• Consider the Glory of God by Sinclair Ferguson

    John Newton (1725–1807) is best known today for his great hymns (including “Amazing Grace” and “Glorious Things of Thee Are Spoken”). But in his own day, he was perhaps more highly prized as a letter writer — “the great director …Read More

  • The Church in Asia by J. Nelson Jennings

    William Carey and Hudson Taylor are among the many household names connected with Christian missions in Asia. Before them, Francis Xavier, Matteo Ricci, and others left indelible marks on world-wide Christian history. However, such colorful figures are only part of …Read More

  • Born of the Virgin Mary by R.C. Sproul

    Along with the great theologian and philosopher Anselm of Canterbury we ask the question, Cur deus homo? Why the God-man? When we look at the biblical answer to that question, we see that the purpose behind the incarnation of Christ …Read More

  • Interpreting Revelation by Cornelis Venema

    The interpretation of the book of Revelation has often proven difficult throughout the history of the Christian church. Though it is little more than a piece of scholarly gossip, some have even suggested that the Reformer John Calvin, one of …Read More

  • The Place of Prayer by R.C. Sproul

    What is the goal of the Christian life? Godliness born of obedience to Christ. Obedience unlocks the riches of the Christian experience. Prayer is what prompts and nurtures obedience, putting the heart into the proper “frame of mind” to desire …Read More

  • “The Greatest of All Protestant Heresies”? by Sinclair Ferguson

    Let us begin with a church history exam question. Cardinal Robert Bellarmine (1542–1621) was a figure not to be taken lightly. He was Pope Clement VIII’s personal theologian and one of the most able figures in the Counter-Reformation movement within …Read More

  • The Cults as Theological Judgment by Albert Mohler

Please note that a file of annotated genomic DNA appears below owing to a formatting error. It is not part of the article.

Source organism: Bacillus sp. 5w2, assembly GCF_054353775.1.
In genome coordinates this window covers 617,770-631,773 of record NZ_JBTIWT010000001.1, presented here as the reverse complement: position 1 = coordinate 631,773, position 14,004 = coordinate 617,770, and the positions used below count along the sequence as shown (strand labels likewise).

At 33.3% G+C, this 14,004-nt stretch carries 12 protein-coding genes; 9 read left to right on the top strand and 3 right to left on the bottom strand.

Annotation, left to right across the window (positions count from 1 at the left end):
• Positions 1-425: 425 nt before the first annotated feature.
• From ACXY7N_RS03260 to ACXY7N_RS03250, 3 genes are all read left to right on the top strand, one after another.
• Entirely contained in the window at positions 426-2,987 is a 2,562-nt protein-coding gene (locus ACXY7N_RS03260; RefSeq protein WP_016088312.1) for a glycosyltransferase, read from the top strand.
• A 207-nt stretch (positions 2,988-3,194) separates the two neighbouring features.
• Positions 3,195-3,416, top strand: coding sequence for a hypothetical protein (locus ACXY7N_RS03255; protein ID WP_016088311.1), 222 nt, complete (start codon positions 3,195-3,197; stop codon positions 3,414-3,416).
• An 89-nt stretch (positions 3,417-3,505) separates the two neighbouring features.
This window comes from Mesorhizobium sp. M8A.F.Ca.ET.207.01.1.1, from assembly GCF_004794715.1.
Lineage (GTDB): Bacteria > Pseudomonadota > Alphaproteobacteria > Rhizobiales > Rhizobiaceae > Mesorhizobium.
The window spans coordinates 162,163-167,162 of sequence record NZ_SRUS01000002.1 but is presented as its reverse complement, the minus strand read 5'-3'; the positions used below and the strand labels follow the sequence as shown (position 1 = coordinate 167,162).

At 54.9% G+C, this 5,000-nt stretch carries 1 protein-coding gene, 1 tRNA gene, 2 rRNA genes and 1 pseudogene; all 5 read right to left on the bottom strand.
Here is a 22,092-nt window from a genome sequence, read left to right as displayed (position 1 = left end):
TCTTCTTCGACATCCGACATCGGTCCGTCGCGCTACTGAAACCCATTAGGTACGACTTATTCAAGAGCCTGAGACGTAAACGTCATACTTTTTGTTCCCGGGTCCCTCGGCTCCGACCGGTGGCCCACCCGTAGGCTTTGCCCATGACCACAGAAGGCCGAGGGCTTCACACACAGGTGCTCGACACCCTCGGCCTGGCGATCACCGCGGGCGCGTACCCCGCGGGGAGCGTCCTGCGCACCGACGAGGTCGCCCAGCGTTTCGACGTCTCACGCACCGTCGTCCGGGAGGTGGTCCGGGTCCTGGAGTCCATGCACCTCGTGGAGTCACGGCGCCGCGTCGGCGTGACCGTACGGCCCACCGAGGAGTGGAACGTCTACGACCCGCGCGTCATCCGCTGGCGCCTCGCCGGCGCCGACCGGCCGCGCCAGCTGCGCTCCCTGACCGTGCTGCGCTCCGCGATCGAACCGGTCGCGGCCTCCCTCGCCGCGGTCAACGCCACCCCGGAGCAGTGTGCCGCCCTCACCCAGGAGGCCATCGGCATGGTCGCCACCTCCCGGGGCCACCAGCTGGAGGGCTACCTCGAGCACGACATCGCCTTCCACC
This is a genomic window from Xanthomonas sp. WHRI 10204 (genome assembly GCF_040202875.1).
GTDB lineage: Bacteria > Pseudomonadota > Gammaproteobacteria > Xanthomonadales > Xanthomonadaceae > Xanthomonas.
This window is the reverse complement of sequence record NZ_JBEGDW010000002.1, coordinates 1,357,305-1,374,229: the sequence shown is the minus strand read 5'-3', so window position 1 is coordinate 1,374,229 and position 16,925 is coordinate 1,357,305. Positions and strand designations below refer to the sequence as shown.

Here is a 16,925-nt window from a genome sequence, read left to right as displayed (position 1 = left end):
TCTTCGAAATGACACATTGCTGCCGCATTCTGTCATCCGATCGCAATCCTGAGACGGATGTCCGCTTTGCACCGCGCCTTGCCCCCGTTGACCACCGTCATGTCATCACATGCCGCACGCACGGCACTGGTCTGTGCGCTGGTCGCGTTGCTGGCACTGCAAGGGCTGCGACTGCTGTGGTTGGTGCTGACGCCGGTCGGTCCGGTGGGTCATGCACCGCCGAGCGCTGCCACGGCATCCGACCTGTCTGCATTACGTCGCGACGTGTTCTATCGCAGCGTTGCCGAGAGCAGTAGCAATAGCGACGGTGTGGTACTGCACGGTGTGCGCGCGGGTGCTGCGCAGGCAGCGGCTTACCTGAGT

Writing early in the last century, J. K. Van Baalen argued that “the cults are the unpaid bills of the church.” Van Baalen’s influential work, The Chaos of the Cults, represented one of the first comprehensive efforts to evaluate the …Read More

  • Where and How Do We Draw the Line? by Kevin DeYoung

    In essentials, unity. In non-essentials, liberty. In all things, charity.” Sounds nice, but which are which? Everyone wants to be unified in what really matters, to agree to disagree on what isn’t as important, and to exercise love in all …Read More

  • The Lord’s Day and Discipleship by James Harvey

    If you ask a Christian how to grow as a disciple, you may hear a wide range of suggestions: personal Bible study, one-on-one discipleship, small-group discipleship, men’s and women’s groups, attending conferences, campus ministries, community Bible studies, and so on. …Read More

  • The Belgic Confession by Cornelis Venema

    The Belgic Confession is one of the best known and most loved of the Reformed confessions. Philip Schaff, the venerable historian of the church and her confessions, observes that it is “upon the whole, the best symbolical statement of the …Read More

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